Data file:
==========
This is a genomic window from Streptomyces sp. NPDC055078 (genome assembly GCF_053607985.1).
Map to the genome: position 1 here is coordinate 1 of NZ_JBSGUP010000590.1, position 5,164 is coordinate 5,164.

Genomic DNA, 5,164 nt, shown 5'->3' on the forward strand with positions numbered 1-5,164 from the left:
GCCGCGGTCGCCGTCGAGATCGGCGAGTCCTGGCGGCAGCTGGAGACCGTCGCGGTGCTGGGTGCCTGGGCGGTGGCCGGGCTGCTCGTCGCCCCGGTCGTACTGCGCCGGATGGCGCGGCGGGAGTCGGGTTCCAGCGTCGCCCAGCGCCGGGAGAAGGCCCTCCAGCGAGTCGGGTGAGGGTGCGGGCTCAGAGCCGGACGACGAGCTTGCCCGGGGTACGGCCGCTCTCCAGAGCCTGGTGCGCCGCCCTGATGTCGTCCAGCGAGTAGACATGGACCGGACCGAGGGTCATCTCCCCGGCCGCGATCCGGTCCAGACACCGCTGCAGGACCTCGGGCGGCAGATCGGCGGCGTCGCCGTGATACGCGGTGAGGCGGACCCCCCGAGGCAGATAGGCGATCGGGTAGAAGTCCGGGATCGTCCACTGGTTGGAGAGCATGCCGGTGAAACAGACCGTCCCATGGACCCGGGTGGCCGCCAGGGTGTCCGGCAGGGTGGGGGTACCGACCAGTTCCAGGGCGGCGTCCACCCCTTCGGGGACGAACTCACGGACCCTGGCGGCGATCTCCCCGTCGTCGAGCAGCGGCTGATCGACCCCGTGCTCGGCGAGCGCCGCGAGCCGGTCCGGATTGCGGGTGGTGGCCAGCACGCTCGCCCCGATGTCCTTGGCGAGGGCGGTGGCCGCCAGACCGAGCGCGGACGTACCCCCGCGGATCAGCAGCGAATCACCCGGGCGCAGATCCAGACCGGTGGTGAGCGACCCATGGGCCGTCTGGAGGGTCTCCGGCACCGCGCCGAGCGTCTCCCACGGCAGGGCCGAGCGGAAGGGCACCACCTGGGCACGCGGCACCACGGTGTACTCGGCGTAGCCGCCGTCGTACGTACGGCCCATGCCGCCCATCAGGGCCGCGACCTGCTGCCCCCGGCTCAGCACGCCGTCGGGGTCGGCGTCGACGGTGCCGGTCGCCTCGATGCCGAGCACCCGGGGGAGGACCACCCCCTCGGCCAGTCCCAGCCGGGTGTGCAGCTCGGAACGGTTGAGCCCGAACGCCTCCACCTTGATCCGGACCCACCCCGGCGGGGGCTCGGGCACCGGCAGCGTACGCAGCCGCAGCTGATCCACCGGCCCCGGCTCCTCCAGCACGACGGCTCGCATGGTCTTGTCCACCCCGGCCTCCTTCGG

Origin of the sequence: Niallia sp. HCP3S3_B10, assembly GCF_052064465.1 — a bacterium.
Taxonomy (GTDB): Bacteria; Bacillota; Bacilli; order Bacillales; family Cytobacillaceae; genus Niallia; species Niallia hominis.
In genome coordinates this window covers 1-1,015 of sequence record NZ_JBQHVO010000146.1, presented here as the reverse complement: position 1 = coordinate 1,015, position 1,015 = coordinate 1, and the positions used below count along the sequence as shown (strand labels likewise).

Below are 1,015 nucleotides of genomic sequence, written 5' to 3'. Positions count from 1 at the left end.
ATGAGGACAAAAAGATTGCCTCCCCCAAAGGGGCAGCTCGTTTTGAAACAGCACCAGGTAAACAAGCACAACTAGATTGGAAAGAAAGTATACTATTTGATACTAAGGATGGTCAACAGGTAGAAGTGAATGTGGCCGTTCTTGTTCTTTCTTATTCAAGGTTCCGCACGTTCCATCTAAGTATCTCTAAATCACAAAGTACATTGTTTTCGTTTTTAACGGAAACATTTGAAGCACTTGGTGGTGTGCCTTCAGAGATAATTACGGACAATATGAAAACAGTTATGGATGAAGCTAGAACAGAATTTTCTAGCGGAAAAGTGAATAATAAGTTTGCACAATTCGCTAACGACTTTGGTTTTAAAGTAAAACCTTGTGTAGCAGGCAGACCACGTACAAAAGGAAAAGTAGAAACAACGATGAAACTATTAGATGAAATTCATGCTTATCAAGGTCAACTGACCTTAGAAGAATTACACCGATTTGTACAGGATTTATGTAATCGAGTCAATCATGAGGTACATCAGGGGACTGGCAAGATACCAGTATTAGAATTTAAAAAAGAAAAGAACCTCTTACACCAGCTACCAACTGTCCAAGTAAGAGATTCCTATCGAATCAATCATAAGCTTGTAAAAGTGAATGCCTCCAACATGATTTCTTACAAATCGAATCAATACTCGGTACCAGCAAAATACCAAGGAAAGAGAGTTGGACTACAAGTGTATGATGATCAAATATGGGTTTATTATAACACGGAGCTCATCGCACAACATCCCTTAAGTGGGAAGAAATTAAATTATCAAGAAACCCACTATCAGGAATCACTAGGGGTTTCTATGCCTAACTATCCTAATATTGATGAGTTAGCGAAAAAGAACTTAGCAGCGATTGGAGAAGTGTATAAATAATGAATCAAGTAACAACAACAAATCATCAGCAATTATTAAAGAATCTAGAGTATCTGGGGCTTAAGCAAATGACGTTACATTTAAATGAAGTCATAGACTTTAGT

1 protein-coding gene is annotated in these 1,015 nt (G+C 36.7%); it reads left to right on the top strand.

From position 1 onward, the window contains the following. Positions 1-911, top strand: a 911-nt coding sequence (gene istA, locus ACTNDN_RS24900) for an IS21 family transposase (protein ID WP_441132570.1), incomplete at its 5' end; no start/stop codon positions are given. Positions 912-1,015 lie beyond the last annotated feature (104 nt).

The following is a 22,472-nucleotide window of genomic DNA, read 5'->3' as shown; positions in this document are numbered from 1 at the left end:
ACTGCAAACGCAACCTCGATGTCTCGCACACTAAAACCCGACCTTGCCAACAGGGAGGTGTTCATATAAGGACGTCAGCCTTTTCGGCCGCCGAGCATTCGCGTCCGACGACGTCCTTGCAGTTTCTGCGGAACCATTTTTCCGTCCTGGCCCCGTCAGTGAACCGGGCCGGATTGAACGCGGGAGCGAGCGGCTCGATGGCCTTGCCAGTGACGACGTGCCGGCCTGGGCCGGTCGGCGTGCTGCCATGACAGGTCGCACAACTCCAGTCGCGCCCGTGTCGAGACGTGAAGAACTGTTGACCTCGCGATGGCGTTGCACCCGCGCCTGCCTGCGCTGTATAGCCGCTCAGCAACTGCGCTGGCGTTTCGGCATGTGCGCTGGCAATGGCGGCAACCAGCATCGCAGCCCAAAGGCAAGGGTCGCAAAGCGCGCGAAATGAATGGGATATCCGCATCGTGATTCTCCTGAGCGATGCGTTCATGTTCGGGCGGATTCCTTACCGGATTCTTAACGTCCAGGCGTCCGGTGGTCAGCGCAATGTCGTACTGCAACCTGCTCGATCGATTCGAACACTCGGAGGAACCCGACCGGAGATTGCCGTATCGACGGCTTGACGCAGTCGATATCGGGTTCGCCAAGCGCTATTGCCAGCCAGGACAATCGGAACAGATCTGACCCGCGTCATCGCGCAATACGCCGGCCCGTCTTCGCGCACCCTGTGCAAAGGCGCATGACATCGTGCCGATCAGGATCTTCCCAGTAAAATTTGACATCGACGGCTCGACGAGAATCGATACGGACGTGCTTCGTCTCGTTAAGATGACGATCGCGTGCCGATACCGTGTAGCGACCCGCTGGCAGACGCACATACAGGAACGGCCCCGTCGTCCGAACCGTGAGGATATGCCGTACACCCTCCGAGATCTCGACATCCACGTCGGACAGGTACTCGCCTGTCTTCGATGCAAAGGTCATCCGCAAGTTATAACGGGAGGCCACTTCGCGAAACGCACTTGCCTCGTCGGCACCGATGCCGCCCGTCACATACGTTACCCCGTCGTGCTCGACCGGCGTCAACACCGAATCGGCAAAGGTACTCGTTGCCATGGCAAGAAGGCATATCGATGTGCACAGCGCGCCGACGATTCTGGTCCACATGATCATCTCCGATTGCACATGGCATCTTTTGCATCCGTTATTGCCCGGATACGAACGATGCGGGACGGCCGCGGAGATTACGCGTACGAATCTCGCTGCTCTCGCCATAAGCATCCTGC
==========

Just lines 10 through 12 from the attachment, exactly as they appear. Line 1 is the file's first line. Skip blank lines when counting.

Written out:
1 protein-coding gene is annotated in these 1,015 nt (G+C 36.7%); it reads left to right on the top strand.

From position 1 onward, the window contains the following. Positions 1-911, top strand: a 911-nt coding sequence (gene istA, locus ACTNDN_RS24900) for an IS21 family transposase (protein ID WP_441132570.1), incomplete at its 5' end; no start/stop codon positions are given. Positions 912-1,015 lie beyond the last annotated feature (104 nt).

The following is a 22,472-nucleotide window of genomic DNA, read 5'->3' as shown; positions in this document are numbered from 1 at the left end: